• This leads into a quote that came up in What Does Justice Demand of Pedagogy?, in which two professors talked about how to help students, particularly young white middle class college students, make connections about race.  The quote, from Grace Lee Boggs, is “You can transform yourself to transform the world.” Well, that kind of transformation is what happens when you connect across cultural barriers. Part of this panel was spent discussing the book, Emergent Strategy, by adrienne marie brown, which I have just started to read since leaving WisCon but would already strongly recommend. What I love about this book (so far) and about this panel was this very emphasis on raising awareness about race and culture one person at a time. Because that’s really how we have to do this work, ultimately. Of course policy changes are necessary too–desegregating schools, for example, the protection of civil rights, ending voter suppression, prosecuting hate crimes–all of that matters, a lot. But in the end, all of that policy work is for naught if we don’t also do the hard individual work of making connections and building understanding. This IS the micro level affecting the macro level. One of the panelists, Laura Crystal Porterfield, a woman of color teaching mostly rural white students, talked about how part of her teaching has involved letting her students know when their attitudes hurt her personally. She talked about how that entails being vulnerable in ways that are not typical in most classrooms. It involves managing the teacher-student distance in a very careful, thoughtful way, and though I am not a teacher, I honestly see her approach as relevant to everything we do. Parents teach, writers teach, but even more, humans living in society teach each other how to be with each other in ways that are constructive, peaceful, and loving — or not. We can be rigid and distant with each other, or we can manage the distance in ways that let us pick appropriate times and places to let a little vulnerability through, enough vulnerability to let others understand what needs to be understood. Because the things that make us angry, make us angry because they hurt.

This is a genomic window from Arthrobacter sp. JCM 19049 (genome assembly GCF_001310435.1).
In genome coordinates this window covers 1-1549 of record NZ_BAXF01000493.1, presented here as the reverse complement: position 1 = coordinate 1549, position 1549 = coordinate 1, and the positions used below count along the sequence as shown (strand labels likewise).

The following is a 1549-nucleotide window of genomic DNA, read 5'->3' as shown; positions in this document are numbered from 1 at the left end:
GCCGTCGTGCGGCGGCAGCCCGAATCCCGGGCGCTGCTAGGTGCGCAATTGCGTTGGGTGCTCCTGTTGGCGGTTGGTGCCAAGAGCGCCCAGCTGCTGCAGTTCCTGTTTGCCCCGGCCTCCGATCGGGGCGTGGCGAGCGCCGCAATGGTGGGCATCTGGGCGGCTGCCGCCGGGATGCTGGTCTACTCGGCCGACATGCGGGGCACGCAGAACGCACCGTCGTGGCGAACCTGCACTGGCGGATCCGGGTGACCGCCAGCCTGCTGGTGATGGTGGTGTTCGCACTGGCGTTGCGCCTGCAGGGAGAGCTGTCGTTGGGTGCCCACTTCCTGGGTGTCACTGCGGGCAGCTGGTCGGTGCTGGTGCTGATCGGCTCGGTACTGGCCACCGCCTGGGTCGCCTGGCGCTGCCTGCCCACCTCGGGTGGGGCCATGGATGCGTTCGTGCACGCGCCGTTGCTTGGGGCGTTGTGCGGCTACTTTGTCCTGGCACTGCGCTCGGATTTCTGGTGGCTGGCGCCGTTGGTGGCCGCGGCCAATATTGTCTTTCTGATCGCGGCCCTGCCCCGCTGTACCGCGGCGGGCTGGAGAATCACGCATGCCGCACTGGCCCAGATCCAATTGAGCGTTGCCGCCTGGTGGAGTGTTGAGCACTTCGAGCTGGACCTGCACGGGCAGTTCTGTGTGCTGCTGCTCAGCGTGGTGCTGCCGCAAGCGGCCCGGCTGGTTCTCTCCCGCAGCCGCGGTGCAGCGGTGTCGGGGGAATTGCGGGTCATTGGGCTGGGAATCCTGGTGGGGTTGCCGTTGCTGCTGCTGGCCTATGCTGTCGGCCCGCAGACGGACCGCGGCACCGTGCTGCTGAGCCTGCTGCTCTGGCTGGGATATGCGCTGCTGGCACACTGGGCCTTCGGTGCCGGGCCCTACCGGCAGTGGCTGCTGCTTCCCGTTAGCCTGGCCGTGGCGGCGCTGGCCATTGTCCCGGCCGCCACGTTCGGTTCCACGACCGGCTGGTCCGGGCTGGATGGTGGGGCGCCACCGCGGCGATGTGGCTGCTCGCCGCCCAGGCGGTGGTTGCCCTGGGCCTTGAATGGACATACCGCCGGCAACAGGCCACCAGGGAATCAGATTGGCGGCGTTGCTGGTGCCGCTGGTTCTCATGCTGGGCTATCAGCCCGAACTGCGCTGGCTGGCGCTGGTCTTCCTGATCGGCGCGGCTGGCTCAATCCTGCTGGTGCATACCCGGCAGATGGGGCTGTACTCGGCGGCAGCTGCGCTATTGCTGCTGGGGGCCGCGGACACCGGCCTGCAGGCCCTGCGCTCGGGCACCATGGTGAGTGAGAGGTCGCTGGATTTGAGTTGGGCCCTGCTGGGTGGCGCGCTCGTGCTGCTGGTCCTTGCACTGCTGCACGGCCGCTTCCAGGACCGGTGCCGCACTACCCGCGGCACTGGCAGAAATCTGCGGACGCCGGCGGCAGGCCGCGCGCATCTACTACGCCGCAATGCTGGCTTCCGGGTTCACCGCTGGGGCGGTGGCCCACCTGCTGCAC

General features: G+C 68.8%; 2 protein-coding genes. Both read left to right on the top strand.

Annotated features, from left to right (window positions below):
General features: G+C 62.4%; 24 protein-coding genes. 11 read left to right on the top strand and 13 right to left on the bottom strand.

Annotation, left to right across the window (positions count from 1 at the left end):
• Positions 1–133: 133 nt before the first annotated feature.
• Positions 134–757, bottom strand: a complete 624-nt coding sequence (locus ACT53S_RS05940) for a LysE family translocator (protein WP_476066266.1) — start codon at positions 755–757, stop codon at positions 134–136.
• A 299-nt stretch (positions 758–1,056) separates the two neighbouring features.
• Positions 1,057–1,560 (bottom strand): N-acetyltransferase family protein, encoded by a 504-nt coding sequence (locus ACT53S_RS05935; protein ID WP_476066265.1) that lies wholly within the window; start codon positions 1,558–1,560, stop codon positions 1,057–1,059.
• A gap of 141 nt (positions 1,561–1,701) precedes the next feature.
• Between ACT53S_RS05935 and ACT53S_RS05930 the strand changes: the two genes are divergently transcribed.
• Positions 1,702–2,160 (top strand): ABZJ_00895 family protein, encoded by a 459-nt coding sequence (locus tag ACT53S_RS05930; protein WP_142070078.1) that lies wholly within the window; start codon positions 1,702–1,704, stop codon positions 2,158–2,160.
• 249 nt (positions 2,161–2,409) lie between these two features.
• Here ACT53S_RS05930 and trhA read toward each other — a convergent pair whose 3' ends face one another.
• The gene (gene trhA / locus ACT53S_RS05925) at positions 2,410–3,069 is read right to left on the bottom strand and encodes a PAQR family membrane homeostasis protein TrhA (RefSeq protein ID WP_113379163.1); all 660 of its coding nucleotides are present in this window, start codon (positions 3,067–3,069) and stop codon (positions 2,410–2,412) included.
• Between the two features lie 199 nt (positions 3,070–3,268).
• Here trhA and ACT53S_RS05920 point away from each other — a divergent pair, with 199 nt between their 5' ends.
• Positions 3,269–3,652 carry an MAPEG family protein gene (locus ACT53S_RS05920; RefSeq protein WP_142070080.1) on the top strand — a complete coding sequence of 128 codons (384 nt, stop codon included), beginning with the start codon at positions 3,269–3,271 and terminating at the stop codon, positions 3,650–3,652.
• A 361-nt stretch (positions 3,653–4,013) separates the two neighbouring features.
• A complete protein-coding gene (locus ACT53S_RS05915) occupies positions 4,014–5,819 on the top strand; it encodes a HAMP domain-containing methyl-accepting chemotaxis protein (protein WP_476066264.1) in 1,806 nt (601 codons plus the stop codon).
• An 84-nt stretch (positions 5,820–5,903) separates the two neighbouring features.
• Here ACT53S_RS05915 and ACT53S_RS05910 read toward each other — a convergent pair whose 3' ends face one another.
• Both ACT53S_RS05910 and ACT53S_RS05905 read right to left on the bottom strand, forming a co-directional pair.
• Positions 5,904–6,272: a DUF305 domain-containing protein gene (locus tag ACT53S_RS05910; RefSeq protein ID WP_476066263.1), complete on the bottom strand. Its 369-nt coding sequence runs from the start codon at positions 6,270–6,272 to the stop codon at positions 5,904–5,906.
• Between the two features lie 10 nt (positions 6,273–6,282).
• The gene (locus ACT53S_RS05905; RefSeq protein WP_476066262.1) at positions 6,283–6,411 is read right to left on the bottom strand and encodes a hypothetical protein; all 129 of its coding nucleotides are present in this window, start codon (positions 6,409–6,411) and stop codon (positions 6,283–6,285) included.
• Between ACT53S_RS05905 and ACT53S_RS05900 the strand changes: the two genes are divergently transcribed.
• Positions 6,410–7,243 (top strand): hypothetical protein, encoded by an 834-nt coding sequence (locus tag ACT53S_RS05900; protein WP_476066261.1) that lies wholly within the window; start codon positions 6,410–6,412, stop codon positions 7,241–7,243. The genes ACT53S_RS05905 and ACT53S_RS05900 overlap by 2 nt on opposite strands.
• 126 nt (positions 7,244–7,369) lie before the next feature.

Maybe it sounds like I just went away and spent a weekend in a utopian peace bubble. And maybe I did. But that utopian peace bubble wasn’t even there at one point in time. It was envisioned and manifested right into existence. Just as one example: LGBTQ people weren’t openly LGBTQ when I was younger (I’m turning 50 this year). Now not only are they often beautifully and fantastically out and visible and present, but they’ve changed the whole format of how we talk about gender. They’ve moved us from a binary gender model to a model of gender fluidity along a spectrum. They’ve changed the entire terms of the argument. They’ve changed the rules. And that is POWER.

Likewise, the work being done by Black Lives Matter, the work being done around the #MeToo dialogue, the work being done by immigration activists, the work being done by disabled activists–this is all changing the rules. Slowly but surely. Trump was elected by people who want him to change the rules back. And it’s not working. Because we’ve moved on, and nobody wants to go back. I see a lot of courage and determination out there.

I think we can do this. But I think it’s not going to happen by us going out and punching Nazis (satisfying though that may be). It’s not going to happen by shouting people down (though sometimes yeah, we kind of have to, just as sometimes, we have to resort to physical techniques to keep people safe). It’s going to happen as our entire discourse gets changed by writers and artists and filmmakers, and it’s going to happen bit by little bit as we change how we talk and what we dream about. It’s going to happen as subtly as the rise of sea levels and just as unstoppably. Nazis can fight back against punches. But they can’t very well fight against a rising flood of egalitarian influences that seep like water into their very dreams. 

I’m writing in circles, and in many ways this post would be a more accurate depiction of WisCon if it were a mindmap instead of a linear narrative. But I’m a writer, and so a linear narrative, one word at a time, is what you’re getting. I hope it makes some sense! 🙂